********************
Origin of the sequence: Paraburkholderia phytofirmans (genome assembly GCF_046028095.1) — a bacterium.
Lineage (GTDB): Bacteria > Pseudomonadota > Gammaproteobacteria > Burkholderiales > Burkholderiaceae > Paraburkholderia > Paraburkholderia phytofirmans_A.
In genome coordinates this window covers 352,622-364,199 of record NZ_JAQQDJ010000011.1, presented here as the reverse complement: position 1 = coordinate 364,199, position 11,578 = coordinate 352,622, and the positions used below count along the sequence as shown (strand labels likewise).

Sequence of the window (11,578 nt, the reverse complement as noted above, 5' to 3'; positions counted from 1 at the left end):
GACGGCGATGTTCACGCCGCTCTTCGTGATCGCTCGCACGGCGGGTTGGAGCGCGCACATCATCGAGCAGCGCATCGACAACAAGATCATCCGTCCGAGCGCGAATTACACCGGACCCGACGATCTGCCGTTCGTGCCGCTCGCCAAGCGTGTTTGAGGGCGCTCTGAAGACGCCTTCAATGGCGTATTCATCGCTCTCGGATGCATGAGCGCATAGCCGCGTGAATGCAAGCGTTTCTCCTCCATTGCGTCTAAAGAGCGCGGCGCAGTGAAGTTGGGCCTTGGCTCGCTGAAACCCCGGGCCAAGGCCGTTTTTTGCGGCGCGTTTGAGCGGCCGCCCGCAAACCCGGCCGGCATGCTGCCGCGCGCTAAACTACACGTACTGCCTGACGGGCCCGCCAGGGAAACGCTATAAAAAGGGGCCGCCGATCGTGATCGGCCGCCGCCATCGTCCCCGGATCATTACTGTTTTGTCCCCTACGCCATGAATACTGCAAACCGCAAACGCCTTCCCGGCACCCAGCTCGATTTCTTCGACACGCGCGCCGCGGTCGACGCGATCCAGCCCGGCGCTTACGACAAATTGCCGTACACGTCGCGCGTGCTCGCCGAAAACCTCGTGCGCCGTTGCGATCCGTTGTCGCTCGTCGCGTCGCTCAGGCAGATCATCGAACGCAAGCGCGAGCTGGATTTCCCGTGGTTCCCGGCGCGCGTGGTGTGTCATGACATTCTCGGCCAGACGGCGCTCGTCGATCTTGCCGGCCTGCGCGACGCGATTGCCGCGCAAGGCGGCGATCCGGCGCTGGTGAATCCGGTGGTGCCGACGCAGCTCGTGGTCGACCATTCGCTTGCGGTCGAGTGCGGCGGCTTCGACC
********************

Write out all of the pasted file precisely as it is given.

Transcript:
Origin of the sequence: Paraburkholderia phytofirmans (genome assembly GCF_046028095.1) — a bacterium.
Lineage (GTDB): Bacteria > Pseudomonadota > Gammaproteobacteria > Burkholderiales > Burkholderiaceae > Paraburkholderia > Paraburkholderia phytofirmans_A.
In genome coordinates this window covers 352,622-364,199 of record NZ_JAQQDJ010000011.1, presented here as the reverse complement: position 1 = coordinate 364,199, position 11,578 = coordinate 352,622, and the positions used below count along the sequence as shown (strand labels likewise).

Sequence of the window (11,578 nt, the reverse complement as noted above, 5' to 3'; positions counted from 1 at the left end):
GACGGCGATGTTCACGCCGCTCTTCGTGATCGCTCGCACGGCGGGTTGGAGCGCGCACATCATCGAGCAGCGCATCGACAACAAGATCATCCGTCCGAGCGCGAATTACACCGGACCCGACGATCTGCCGTTCGTGCCGCTCGCCAAGCGTGTTTGAGGGCGCTCTGAAGACGCCTTCAATGGCGTATTCATCGCTCTCGGATGCATGAGCGCATAGCCGCGTGAATGCAAGCGTTTCTCCTCCATTGCGTCTAAAGAGCGCGGCGCAGTGAAGTTGGGCCTTGGCTCGCTGAAACCCCGGGCCAAGGCCGTTTTTTGCGGCGCGTTTGAGCGGCCGCCCGCAAACCCGGCCGGCATGCTGCCGCGCGCTAAACTACACGTACTGCCTGACGGGCCCGCCAGGGAAACGCTATAAAAAGGGGCCGCCGATCGTGATCGGCCGCCGCCATCGTCCCCGGATCATTACTGTTTTGTCCCCTACGCCATGAATACTGCAAACCGCAAACGCCTTCCCGGCACCCAGCTCGATTTCTTCGACACGCGCGCCGCGGTCGACGCGATCCAGCCCGGCGCTTACGACAAATTGCCGTACACGTCGCGCGTGCTCGCCGAAAACCTCGTGCGCCGTTGCGATCCGTTGTCGCTCGTCGCGTCGCTCAGGCAGATCATCGAACGCAAGCGCGAGCTGGATTTCCCGTGGTTCCCGGCGCGCGTGGTGTGTCATGACATTCTCGGCCAGACGGCGCTCGTCGATCTTGCCGGCCTGCGCGACGCGATTGCCGCGCAAGGCGGCGATCCGGCGCTGGTGAATCCGGTGGTGCCGACGCAGCTCGTGGTCGACCATTCGCTTGCGGTCGAGTGCGGCGGCTTCGACC